It’s trendy to be trendy and follow your nose like Toucan Sam.  Unfortunately, there are no Fruit Loops here, only Holds.  Holds with a silver lining of saves that helps everyone.  For now though, it’s all about the holds.  It’s only a dozen games into the season and it’s never too early to turn a side eye to what’s going on with the key bullpen pieces around the league.  These guys are mostly for holds only leagues, but the elite of the elite are the rosterable guys that should be universally owned.   So, for those that are new to the Bullpen Report, it goes a little like this…  I focus on relievers that are pitching in high leverage situations, games with the lead, inherited runners and the inherited runners they allow to score.   Those more or less correlate to the stat we are chasing, and no it’s not that white dragon.  It’s the hold.  Team situations, team success, and the players ability in those situations all dictate that stat.  It’s no coincidence that teams with better teams usually have more save chances, it just happens.  So have a gander at some trendy type stats that have happened in the games so far.  Be aware that stats this early are misleading like a Polish GPS, so be aware and don’t go for the first car you see when your hitchhiking your way through the holds life.

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Just hours before the first official pitch of the 2015 MLB regular season was thrown, the Braves traded reliever Craig Kimbrel to the Padres and significantly altered the fantasy values of a couple of players in the process. Joaquin Benoit‘s role changed from projected closer to primary setup man, and his fantasy value took an enormous hit in standard 5×5 formats. Unsurprisingly, he was week one’s most dropped player (-85%). This trade’s main beneficiary from a fantasy perspective appears to be Jason Grilli (+81%), who was easily the most added player in the season’s first week. Grilli promptly locked down three clean saves to solidify his new role as the team’s stopper. While he was effective in the closing role for the Pirates in 2013, Grilli imploded in the first half of last season and was traded into a setup role with the Angels. From treasure to trash to treasure once again. As the one-time R&B/pop sensations Milli Vanilli can attest to, it can be a quick fall from the top of the mountain to the valley below. All it takes is a record skipping or a couple of blown saves to drastically alter one’s fortunes. Guys and four girls, you know it’s true – ooh, ooh, ooh… SAGNOF rules. Here are a couple of this week’s other big add and drops in fantasy baseball:

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Welcome back to the most important Razzball Commenter Leagues post you will read all week. Okay, well, it’s the only one, but lets not split hairs. Speaking of splitting hairs, I really need a haircut and a beard trim. I look like a hippy. Which reminds me of a movie I watched the other day after another fantasy related bout of insomnia. Back in the 90’s, we had a lot of good low budget flicks to entertain us while we waited for the internet to get better. PCU was one of my favorites from this genre that still to this day holds up with its commentary on the ridiculousness of higher education, why you shouldn’t get high and go out in public and of course the concept of don’t be that guy. [Jay’s Note: Swingers is better.] Oh the good times we had on couches with cheap pizza and malt liquor. Now, you might be wondering what this movie has to do with the RCL’s and you are right in asking, so I’ll tell you. Nothing, I’m just distracting you because it’s still too early for the master standings. I’m sorry guys and four girl readers. We will have to wait until next week to premier the official standings. Until then, assume you are in first overall if you are in first place in your league. We cool? Alright then let’s move on…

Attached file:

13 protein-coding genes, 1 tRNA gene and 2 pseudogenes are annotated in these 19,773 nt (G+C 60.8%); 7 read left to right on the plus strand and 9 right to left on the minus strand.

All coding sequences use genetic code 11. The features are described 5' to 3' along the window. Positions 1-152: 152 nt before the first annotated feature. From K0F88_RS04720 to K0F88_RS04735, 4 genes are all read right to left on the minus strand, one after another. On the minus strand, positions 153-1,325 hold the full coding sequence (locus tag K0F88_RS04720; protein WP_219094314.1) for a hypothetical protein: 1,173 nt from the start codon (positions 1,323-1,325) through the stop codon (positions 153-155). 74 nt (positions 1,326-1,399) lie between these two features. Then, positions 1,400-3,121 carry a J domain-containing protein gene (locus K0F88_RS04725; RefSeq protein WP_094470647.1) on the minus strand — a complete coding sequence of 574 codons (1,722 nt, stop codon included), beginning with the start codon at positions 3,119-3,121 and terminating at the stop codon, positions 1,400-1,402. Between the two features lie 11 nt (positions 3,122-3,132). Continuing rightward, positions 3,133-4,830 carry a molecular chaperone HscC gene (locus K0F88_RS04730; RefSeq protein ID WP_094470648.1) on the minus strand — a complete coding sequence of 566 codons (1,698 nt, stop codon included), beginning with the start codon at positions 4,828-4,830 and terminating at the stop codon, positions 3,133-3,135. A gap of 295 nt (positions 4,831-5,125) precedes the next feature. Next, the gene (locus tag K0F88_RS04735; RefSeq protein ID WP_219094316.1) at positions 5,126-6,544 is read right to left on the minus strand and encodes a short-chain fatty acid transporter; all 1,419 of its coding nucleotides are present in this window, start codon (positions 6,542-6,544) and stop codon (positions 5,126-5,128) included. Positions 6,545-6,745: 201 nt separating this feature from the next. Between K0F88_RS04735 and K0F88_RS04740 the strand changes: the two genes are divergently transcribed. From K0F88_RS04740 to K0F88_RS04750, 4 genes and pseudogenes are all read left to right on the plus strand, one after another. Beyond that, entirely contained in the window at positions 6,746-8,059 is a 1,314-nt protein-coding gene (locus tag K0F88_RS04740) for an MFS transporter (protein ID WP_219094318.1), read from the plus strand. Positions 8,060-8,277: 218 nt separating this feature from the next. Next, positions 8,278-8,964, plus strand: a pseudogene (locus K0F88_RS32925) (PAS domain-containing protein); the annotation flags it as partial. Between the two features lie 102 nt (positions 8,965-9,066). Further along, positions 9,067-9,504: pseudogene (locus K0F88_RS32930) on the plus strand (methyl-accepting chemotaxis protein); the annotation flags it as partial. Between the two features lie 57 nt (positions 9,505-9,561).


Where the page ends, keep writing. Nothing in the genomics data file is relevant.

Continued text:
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Dustin Pedroia will hit you two homers (3-for-5, 2 runs, 2 RBIs) and then run out after the game to help hawk papers, “Extr-ee, extr-ee, read all about it!” “Keep the change, kid.” “Thanks, mister!” While Pedroia sold Boston Heralds on the corner, Hanley Ramirez (also homered twice; 2nd one was a grand slam; 2-for-4, 2 runs, 5 RBIs) was tricked into a youth-rejuvenating oxygen chamber by piping in the smell of roasted pig. All the Red Sox did was put a game-used Sandoval jersey over a fan. Buncha tricksters! Or maybe that’s trickstahs in Boston. Also homering yesterday was Mookie Betts (2-for-4, 2 runs). Well, in this game. In other games, everyone homered at least once. If your fantasy team didn’t hit at least three homers yesterday, check again, you might’ve been accidentally looking at your fantasy football team. New commissioner-slash-new-step-dad, Rob Manfred, wants your love and if that means using juiced balls and no curfews, so be it! Anyway, here’s what else I saw yesterday in fantasy baseball:

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Saves can often come from little known sources.  That concept is something we Razzballers call SAGNOF – Saves Ain’t Got No Face.  I played in one RCL (Razzball Commenter League) last year and in that league I owned Sean Doolittle from Sunday March 30th until the last day of the season.  I didn’t draft him.  I picked him up because I was looking for someone that could help with ERA and WHIP as well as adding some additional Ks (the latter of which can’t be bolstered through extra starting pitchers because of the games started limit) and his projections indicated he was worth it.  I didn’t really care about whether he was going to contribute any saves because I had David Robertson, Steve Cishek, and a DL’d Aroldis Chapman which seemed like a good group for a 12-team league.